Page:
Designers need to make the maximum indulgence in selecting the right face material. To design for printing excellence, creating appealing and convenient shapes of the packaging is an eventuality for any consumer product but what to print upon is an imperative and there is a world full of options. Not much long ago it was just deciding whether to use paper or film. By and large it still happens this way, however as vision expands and as we look around considering the possibilities that exist, labels start looking for an interesting avatar! Some parameters and inputs could provide the answer on what the label face material should be, but the way markets are evolving it needs a more intense thought process. To select the face material for a label we need to be again starting from the extreme end of the chain. We need to dwell on disposability or recyclability, endurance of usage conditions, compatibility with the product chemistry, cost analysis, aesthetics that aid selling, convertibility in supplier’s plants, statutory information, variable information on the label and capability to accept the desired printing, decorating and converting processes.



Consider any toiletry in a bathroom; it must be there all the time facing harsh and diverse conditions. It has to bear cold water, hot water, dry weather, cold weather, hot and humid environment, soap and continuous squeezing of the bottle. If the bottle material has been selected as HDPE, then the label in such a case cannot be paper as it will not withstand conditions to which it is exposed. Brand owners cannot expect their product to have a shriveled-up label lying in a customer’s bathroom for other guests to see such a situation which would have adverse impact on their brand image. Going further down the chain, a label should ideally be of a polymer that can be recycled along with the bottle. In a situation like this a PE film as label face will be preferred as it will behave same as the bottle material in recycling. However still, the selection of label face material cannot be limited due to above parameters only, even though they are necessary considerations. It must be worthwhile to deliver the sales impetus to the product that it will be applied upon. In present times designers have the options of a very diverse range of face materials. Examples are uncoated paper, coated art paper, Kraft paper, textured paper, metalized paper, foil laminated paper, PE Film, PET film, BOPP film, PP film, hybrid films, metalized films, clear transparent films, fabrics, cork sheets and the options go on increasing as per the designer’s imagination.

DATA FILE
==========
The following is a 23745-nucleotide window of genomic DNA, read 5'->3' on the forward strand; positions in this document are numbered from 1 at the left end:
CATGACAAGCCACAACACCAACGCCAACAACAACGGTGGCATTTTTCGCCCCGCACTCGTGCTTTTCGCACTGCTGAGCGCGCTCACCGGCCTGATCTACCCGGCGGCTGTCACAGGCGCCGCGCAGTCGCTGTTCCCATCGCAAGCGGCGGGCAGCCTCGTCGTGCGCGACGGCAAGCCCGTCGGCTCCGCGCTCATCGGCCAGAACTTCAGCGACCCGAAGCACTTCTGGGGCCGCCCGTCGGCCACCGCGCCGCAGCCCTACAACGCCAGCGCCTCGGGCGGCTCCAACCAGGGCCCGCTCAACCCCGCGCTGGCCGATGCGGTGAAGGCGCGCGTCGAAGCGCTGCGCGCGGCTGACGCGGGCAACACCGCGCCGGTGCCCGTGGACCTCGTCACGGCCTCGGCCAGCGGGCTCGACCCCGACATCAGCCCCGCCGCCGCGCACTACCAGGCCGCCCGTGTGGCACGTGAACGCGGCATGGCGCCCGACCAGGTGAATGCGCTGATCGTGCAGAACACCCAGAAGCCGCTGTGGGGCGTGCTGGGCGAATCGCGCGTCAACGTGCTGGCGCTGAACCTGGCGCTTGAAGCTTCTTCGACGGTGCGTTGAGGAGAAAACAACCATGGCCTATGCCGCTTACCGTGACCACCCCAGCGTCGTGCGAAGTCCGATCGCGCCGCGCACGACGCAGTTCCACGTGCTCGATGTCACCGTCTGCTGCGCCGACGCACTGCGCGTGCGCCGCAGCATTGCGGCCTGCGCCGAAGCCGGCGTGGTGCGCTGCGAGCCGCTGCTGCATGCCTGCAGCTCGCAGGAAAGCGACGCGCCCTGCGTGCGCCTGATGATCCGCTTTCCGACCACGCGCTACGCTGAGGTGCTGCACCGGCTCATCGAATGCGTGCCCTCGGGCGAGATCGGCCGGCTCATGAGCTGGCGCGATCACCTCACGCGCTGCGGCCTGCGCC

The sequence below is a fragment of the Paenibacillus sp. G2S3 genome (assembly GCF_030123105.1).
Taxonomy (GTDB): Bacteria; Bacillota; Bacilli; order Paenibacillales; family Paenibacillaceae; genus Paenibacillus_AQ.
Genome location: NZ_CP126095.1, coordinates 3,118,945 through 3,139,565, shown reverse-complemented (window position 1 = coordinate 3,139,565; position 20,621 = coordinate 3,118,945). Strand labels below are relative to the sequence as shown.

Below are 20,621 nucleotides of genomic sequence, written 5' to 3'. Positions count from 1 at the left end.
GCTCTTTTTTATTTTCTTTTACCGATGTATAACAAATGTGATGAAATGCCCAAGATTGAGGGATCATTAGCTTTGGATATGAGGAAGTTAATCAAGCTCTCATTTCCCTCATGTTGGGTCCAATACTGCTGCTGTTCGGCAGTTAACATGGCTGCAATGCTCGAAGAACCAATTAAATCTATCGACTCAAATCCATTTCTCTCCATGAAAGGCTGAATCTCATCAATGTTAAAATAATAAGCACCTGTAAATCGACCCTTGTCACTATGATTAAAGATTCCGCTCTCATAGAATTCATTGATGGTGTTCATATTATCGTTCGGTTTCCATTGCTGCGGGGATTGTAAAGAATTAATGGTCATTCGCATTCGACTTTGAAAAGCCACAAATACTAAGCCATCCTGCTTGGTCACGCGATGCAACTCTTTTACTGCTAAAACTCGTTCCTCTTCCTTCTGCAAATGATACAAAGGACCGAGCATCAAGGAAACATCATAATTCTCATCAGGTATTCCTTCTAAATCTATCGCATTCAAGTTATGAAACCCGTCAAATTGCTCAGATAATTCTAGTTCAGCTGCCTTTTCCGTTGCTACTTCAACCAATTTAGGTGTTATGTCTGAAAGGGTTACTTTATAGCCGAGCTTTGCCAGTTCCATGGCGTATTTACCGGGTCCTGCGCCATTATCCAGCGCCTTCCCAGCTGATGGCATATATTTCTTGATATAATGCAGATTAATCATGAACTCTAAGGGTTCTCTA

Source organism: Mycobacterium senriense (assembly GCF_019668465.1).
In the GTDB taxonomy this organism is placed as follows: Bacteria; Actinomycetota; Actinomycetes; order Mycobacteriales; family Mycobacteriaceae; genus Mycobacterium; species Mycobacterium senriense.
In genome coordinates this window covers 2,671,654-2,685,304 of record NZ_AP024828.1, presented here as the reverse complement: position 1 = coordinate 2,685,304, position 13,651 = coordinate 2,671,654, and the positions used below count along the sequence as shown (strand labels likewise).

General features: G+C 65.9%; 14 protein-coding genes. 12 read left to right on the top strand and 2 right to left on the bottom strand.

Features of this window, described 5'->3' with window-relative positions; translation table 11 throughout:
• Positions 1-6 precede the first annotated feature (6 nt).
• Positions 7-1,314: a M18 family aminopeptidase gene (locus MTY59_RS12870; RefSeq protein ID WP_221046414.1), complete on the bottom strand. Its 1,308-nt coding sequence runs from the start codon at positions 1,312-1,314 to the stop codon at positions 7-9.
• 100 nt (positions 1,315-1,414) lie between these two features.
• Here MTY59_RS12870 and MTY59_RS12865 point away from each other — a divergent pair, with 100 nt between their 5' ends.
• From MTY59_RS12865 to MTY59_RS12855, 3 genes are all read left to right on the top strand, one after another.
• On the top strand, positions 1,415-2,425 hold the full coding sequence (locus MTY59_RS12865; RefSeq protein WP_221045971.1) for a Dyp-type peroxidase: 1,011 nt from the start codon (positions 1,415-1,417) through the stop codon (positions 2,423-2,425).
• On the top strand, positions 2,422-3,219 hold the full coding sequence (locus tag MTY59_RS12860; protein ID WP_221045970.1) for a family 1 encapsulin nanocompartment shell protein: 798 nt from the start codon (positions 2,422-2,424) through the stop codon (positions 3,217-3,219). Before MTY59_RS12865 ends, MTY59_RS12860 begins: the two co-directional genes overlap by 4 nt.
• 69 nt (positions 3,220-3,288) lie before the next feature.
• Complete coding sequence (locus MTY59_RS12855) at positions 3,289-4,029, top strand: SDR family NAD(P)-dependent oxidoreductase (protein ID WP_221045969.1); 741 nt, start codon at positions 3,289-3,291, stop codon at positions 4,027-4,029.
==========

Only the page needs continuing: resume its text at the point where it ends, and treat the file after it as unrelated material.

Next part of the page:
The final Label design